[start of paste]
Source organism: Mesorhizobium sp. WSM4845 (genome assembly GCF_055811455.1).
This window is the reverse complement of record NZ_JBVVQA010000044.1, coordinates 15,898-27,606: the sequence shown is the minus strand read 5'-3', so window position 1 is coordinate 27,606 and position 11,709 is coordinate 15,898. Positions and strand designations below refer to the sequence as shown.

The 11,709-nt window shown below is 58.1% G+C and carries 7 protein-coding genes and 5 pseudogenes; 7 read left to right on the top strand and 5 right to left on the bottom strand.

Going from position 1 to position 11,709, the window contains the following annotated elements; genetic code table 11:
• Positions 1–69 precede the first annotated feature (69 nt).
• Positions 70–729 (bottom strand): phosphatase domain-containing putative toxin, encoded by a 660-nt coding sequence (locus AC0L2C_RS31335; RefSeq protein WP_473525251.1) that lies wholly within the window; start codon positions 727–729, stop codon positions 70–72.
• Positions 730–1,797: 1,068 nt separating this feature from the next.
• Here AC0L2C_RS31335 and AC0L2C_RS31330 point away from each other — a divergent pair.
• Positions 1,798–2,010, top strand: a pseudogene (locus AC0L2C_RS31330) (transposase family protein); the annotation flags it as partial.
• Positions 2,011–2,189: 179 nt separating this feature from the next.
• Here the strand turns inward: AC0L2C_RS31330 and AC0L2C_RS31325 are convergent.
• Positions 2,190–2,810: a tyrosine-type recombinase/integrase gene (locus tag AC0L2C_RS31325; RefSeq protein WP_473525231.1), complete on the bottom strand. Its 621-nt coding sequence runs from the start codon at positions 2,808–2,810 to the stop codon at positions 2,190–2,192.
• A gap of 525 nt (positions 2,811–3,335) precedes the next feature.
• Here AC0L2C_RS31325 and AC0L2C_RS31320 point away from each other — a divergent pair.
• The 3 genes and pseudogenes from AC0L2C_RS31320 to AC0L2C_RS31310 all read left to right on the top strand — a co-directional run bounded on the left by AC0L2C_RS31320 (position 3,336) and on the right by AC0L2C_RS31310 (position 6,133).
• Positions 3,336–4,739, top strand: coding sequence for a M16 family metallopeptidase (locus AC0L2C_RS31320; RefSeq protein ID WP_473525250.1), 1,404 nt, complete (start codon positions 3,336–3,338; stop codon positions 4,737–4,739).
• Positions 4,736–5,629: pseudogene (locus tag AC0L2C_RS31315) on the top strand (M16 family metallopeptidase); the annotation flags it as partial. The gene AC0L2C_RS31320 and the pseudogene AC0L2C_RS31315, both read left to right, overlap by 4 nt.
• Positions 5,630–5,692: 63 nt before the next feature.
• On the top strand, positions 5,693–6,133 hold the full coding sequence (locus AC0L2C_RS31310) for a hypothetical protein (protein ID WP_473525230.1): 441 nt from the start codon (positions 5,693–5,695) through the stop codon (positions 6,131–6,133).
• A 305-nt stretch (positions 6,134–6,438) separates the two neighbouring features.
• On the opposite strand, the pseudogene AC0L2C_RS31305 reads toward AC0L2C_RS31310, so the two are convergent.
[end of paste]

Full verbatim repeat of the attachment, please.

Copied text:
Source organism: Mesorhizobium sp. WSM4845 (genome assembly GCF_055811455.1).
This window is the reverse complement of record NZ_JBVVQA010000044.1, coordinates 15,898-27,606: the sequence shown is the minus strand read 5'-3', so window position 1 is coordinate 27,606 and position 11,709 is coordinate 15,898. Positions and strand designations below refer to the sequence as shown.

The 11,709-nt window shown below is 58.1% G+C and carries 7 protein-coding genes and 5 pseudogenes; 7 read left to right on the top strand and 5 right to left on the bottom strand.

Going from position 1 to position 11,709, the window contains the following annotated elements; genetic code table 11:
• Positions 1–69 precede the first annotated feature (69 nt).
• Positions 70–729 (bottom strand): phosphatase domain-containing putative toxin, encoded by a 660-nt coding sequence (locus AC0L2C_RS31335; RefSeq protein WP_473525251.1) that lies wholly within the window; start codon positions 727–729, stop codon positions 70–72.
• Positions 730–1,797: 1,068 nt separating this feature from the next.
• Here AC0L2C_RS31335 and AC0L2C_RS31330 point away from each other — a divergent pair.
• Positions 1,798–2,010, top strand: a pseudogene (locus AC0L2C_RS31330) (transposase family protein); the annotation flags it as partial.
• Positions 2,011–2,189: 179 nt separating this feature from the next.
• Here the strand turns inward: AC0L2C_RS31330 and AC0L2C_RS31325 are convergent.
• Positions 2,190–2,810: a tyrosine-type recombinase/integrase gene (locus tag AC0L2C_RS31325; RefSeq protein WP_473525231.1), complete on the bottom strand. Its 621-nt coding sequence runs from the start codon at positions 2,808–2,810 to the stop codon at positions 2,190–2,192.
• A gap of 525 nt (positions 2,811–3,335) precedes the next feature.
• Here AC0L2C_RS31325 and AC0L2C_RS31320 point away from each other — a divergent pair.
• The 3 genes and pseudogenes from AC0L2C_RS31320 to AC0L2C_RS31310 all read left to right on the top strand — a co-directional run bounded on the left by AC0L2C_RS31320 (position 3,336) and on the right by AC0L2C_RS31310 (position 6,133).
• Positions 3,336–4,739, top strand: coding sequence for a M16 family metallopeptidase (locus AC0L2C_RS31320; RefSeq protein ID WP_473525250.1), 1,404 nt, complete (start codon positions 3,336–3,338; stop codon positions 4,737–4,739).
• Positions 4,736–5,629: pseudogene (locus tag AC0L2C_RS31315) on the top strand (M16 family metallopeptidase); the annotation flags it as partial. The gene AC0L2C_RS31320 and the pseudogene AC0L2C_RS31315, both read left to right, overlap by 4 nt.
• Positions 5,630–5,692: 63 nt before the next feature.
• On the top strand, positions 5,693–6,133 hold the full coding sequence (locus AC0L2C_RS31310) for a hypothetical protein (protein ID WP_473525230.1): 441 nt from the start codon (positions 5,693–5,695) through the stop codon (positions 6,131–6,133).
• A 305-nt stretch (positions 6,134–6,438) separates the two neighbouring features.
• On the opposite strand, the pseudogene AC0L2C_RS31305 reads toward AC0L2C_RS31310, so the two are convergent.